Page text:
COVID pandemic forced many older adults to become tech savvy, rely on themselves

NEW YORK — When times are tough, sometimes the only person you can rely on is yourself. A new study finds over half of older adults in the U.S. say the COVID-19 pandemic forced them to be more self-sufficient.

The survey of 2,000 Americans over the age of 57 reveals 56 percent believe they’ve become more independent over the past year. Seven in 10 expect these newfound feelings of self-sufficiency to last moving forward.

Researchers also delved into what’s contributing to this feeling and finds that having to figure out new technology is playing a big role. Fifty-eight percent said technology allowed them to stay in touch with family and friends during COVID. Another 55 percent added figuring out new tech allowed them to have essential items delivered.

Conducted by OnePoll on behalf of the YMCA, the survey finds this ability to use technology is especially important during the pandemic, for more than just the obvious reasons.

Tech as a mental health tool?

Self Sufficiency COVIDIn addition to using technology simply to communicate with relatives and order deliveries, 63 percent of older adults said it helped curb 2020’s negative impact on their overall health and well-being. In fact, 56 percent said learning how to use technology stopped them from feeling lonely.

Unfortunately, that doesn’t mean the pandemic had no impact at all on older adults. Researchers also asked respondents which aspect of their health — physical, mental, or social — COVID-19 is impacting the most. Sixty-two percent said their mental health took the biggest hit.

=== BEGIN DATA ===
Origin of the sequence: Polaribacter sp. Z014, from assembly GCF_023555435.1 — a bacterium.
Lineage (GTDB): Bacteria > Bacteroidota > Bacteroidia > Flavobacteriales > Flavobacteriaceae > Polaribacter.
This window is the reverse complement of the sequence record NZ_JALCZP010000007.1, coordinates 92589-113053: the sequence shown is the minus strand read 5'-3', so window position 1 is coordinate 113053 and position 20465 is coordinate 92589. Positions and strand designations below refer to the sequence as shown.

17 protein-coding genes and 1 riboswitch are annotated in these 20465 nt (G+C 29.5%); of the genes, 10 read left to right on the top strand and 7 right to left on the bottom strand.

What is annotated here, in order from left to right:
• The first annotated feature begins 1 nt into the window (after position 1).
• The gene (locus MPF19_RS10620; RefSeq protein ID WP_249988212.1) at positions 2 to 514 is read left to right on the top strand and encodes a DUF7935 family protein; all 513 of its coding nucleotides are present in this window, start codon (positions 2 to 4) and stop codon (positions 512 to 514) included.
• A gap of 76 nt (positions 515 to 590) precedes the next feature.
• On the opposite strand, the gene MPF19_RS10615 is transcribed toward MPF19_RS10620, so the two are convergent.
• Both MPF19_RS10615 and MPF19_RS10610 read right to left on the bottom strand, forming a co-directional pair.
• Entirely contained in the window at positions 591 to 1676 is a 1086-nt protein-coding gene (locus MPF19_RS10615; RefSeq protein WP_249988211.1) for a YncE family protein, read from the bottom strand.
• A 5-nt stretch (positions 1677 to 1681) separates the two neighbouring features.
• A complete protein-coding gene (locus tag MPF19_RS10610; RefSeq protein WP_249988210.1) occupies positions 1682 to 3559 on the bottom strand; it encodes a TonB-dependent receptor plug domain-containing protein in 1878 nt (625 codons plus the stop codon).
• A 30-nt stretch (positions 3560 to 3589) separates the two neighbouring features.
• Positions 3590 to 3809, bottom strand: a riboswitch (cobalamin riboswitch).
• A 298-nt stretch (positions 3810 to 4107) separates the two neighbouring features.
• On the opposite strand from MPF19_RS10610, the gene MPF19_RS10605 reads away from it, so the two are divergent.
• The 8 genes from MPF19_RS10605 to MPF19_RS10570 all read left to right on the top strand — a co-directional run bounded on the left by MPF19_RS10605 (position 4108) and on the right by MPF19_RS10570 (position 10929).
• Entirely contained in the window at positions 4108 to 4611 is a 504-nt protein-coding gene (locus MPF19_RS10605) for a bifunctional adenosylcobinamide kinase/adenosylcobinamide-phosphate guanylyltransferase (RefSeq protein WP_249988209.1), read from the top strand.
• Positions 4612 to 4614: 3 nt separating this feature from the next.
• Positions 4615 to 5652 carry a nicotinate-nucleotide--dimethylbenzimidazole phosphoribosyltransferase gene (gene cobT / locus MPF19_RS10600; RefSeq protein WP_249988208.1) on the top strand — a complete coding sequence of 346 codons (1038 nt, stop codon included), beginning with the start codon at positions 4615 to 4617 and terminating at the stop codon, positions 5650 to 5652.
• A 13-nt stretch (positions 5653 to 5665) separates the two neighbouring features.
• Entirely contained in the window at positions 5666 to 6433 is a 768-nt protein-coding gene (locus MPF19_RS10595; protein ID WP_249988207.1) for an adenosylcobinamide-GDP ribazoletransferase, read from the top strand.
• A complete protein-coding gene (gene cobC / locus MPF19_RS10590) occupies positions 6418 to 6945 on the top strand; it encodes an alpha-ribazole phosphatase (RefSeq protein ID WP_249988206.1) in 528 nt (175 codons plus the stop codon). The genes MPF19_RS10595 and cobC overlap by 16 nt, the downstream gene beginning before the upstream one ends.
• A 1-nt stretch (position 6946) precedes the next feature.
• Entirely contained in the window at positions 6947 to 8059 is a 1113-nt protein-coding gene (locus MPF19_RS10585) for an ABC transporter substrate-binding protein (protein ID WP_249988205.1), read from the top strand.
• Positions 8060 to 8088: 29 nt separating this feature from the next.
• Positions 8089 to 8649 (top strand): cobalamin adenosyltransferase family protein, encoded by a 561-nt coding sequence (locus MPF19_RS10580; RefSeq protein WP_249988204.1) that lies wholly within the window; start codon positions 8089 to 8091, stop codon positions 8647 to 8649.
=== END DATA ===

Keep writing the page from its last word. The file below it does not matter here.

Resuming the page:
However, many of those older adults turned to hobbies (63%), socially-distanced visits with friends and family (44%), and exercise (44%) to help boost their mental health. Nearly one in three (31%) said, of the three different aspects of their overall health, maintaining their mental health will be their top priority moving forward.

“The uncertainty, isolation and anxiety caused by the COVID-19 pandemic have had a devastating impact on the mental and physical health of so many people, especially older adults who were at heightened risk for serious complications from COVID,” says Kevin Washington, president and CEO, YMCA of the USA, in a statement. “As communities begin to recover from this extraordinary time, one of the Y’s top priorities will be helping people who experienced hardships during the pandemic reclaim their health.”

Vaccinations providing a sense of normalcy

Self Sufficiency COVIDRespondents believe they’ll feel safe returning to their normal routine and pre-pandemic life within two months of receiving their COVID vaccine. For those planning to get their shot, 52 percent are most looking forward to taking care of their loved ones again. Older adults also can’t wait to attend social gatherings (39%) and see their relatives in person (37%).

More than half of respondents who plan to receive the vaccine add they plan to return to their health club or community center afterwards. Forty-two percent of these Americans plan on going a few times a week. Those respondents rated socializing with other members and staff as the top thing they’re looking forward to after returning. Attending group exercise classes and attending healthy living programs and workshops followed closely behind.

If the past year has a silver lining, 54 percent of older Americans said they feel closer to their neighbors because of the pandemic. The same number added that the pandemic ultimately helped to strengthen their local community.

“Whether in times of crisis or times of stability, trusted community-based organizations like the Y always are focused on making sure our neighbors have access to the support and resources they need to live a healthy life and move their communities forward,” Washington says.